eq6 n = if n == 6 then 1 else 0 agg $ liftM3 (\a b c -> eq6 a + eq6 b + eq6 c) die die die ProbDist [(3,1),(2,15),(1,75),(0,125)]There is one way to throw three sixes, 15 ways to throw two sixes, 75 ways to throw one six, and 125 ways to throw no sixes. So ProbDist is a misnomer.
It's easy to convert counts to probabilities:
probMap :: (p -> q) -> ProbDist p a -> ProbDist q a probMap f (ProbDist pds) = ProbDist $ (map (\(a,p) -> (a, f p))) pds normalize :: (Fractional p) => ProbDist p a -> ProbDist p a normalize pd@(ProbDist pas) = probMap (/ total) pd where total = sum . (map snd) $ pas normalize $ agg $ probMap toRational $ liftM3 (\a b c -> eq6 a + eq6 b + eq6 c) die die die ProbDist [(3,1 % 216),(2,5 % 72),(1,25 % 72),(0,125 % 216)]I think this is the first time I've gotten to write die die die in a computer program.
The do notation is very nice. Here we calculate the distribution where we roll four dice and discard the smallest:
stat = do a <- d 6 b <- d 6 c <- d 6 d <- d 6 return (a+b+c+d - minimum [a,b,c,d]) probMap fromRational $ agg stat ProbDist [(18,1.6203703703703703e-2), (17,4.1666666666666664e-2), (16,7.253086419753087e-2), (15,0.10108024691358025), (14,0.12345679012345678), (13,0.13271604938271606), (12,0.12885802469135801), (11,0.11419753086419752), (10,9.41358024691358e-2), (9,7.021604938271606e-2), (8,4.7839506172839504e-2), (7,2.9320987654320986e-2), (6,1.6203703703703703e-2), (5,7.716049382716049e-3), (4,3.0864197530864196e-3), (3,7.716049382716049e-4)]One thing I was hoping to get didn't work out. I had this idea that I'd be able to calculate the outcome of a game of craps like this:
dice = liftM2 (+) (d 6) (d 6) point n = do roll <- dice case roll of 7 -> return "lose" _ | roll == n = "win" _ | otherwise = point n craps = do roll <- dice case roll of 2 -> return "lose" 3 -> return "lose" 4 -> point 4 5 -> point 5 6 -> point 6 7 -> return "win" 8 -> point 8 9 -> point 9 10 -> point 10 11 -> return "win" 12 -> return "lose"This doesn't work at all; point is an infinite loop because the first value of dice, namely 2, causes a recursive call. I might be able to do something about this, but I'll have to think about it more.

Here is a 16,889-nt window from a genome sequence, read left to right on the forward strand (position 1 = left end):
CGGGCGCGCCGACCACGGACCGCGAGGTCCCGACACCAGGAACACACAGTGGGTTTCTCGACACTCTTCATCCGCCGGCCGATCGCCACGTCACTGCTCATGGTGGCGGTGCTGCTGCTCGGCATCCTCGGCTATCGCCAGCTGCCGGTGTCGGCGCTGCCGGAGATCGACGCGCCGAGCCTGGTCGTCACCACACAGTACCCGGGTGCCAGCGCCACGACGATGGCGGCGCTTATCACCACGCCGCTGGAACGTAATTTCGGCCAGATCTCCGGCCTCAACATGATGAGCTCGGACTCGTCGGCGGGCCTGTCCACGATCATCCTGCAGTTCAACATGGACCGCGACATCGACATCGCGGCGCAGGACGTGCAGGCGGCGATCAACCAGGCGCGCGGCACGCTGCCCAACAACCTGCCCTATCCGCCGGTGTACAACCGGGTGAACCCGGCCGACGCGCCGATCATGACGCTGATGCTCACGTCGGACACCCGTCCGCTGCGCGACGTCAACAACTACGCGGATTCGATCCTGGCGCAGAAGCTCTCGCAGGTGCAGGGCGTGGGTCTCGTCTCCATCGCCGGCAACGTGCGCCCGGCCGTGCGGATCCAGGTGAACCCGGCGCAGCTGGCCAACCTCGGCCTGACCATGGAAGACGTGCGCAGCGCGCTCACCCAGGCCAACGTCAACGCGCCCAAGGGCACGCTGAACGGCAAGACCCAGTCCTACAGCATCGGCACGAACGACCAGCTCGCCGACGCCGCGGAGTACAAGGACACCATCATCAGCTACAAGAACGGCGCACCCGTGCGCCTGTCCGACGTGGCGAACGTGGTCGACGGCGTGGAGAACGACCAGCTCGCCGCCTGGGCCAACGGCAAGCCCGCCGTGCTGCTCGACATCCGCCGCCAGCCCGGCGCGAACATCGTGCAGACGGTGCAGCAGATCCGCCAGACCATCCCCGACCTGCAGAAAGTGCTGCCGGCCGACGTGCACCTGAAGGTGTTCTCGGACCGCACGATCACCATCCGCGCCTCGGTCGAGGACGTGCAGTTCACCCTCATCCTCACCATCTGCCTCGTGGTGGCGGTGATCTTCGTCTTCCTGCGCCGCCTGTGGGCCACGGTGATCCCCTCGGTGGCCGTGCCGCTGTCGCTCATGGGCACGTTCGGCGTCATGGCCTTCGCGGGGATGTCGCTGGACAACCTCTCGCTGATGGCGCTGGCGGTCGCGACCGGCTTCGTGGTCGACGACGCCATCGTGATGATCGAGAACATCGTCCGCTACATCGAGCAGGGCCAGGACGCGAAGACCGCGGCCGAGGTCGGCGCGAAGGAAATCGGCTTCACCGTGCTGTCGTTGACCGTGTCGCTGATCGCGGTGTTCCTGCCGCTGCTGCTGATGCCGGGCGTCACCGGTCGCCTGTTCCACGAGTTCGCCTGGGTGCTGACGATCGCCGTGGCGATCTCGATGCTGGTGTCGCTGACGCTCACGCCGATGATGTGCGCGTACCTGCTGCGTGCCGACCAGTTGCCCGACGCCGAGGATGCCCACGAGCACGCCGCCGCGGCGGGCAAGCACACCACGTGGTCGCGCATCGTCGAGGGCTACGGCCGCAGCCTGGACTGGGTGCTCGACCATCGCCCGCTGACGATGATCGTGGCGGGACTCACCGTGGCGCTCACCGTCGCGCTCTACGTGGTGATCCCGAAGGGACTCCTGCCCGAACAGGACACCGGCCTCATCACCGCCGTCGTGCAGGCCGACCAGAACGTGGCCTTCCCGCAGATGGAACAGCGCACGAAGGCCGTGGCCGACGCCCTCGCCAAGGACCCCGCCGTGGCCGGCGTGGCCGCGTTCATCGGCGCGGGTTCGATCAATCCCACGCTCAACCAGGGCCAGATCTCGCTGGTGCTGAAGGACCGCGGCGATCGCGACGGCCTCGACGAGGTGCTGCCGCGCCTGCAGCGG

It also occurred to me that the use of * in the definition of >>= / join could be generalized. A couple of years back I mentioned a paper of Green, Karvounarakis, and Tannen that discusses "provenance semirings". The idea is that each item in a database is annotated with some "provenance" information about why it is there, and you want to calculate the provenance for items in tables that are computed from table joins. My earlier explanation is here.
One special case of provenance information is that the provenances are probabilities that the database information is correct, and then the probabilities are calculated correctly for the joins, by multiplication and addition of probabilities. But in the general case the provenances are opaque symbols, and the multiplication and addition construct regular expressions over these symbols. One could generalize ProbDist similarly, and the ProbDist monad (even more of a misnomer this time) would calculate the provenance automatically. It occurs to me now that there's probably a natural way to view a database table join as a sort of Kleisli composition, but this article has gone on too long already.
Happy new year, everyone.
[ Addendum 20100103: unsurprisingly, this is not a new idea. Several readers wrote in with references to previous discussion of this monad, and related monads. It turns out that the idea goes back at least to 1981. ]
[ Addendum 20220522: The article begins “I don't quite remember how I arrived at this”, but I just remembered how I arrived at it! I was thinking about how List can be interpreted as the monad that captures the idea of nondeterministic computation. A function that yields a list [a, b, c] represents a nondeterministic computation that might yield any of a, b, or c. (This idea goes back at least as far as Moggi's 1989 monads paper.) I was thinking about an extension to this idea: what if the outcomes were annotated with probabilities to indicate how often each was the result. ]
My thanks to Graham Hunter for his donation.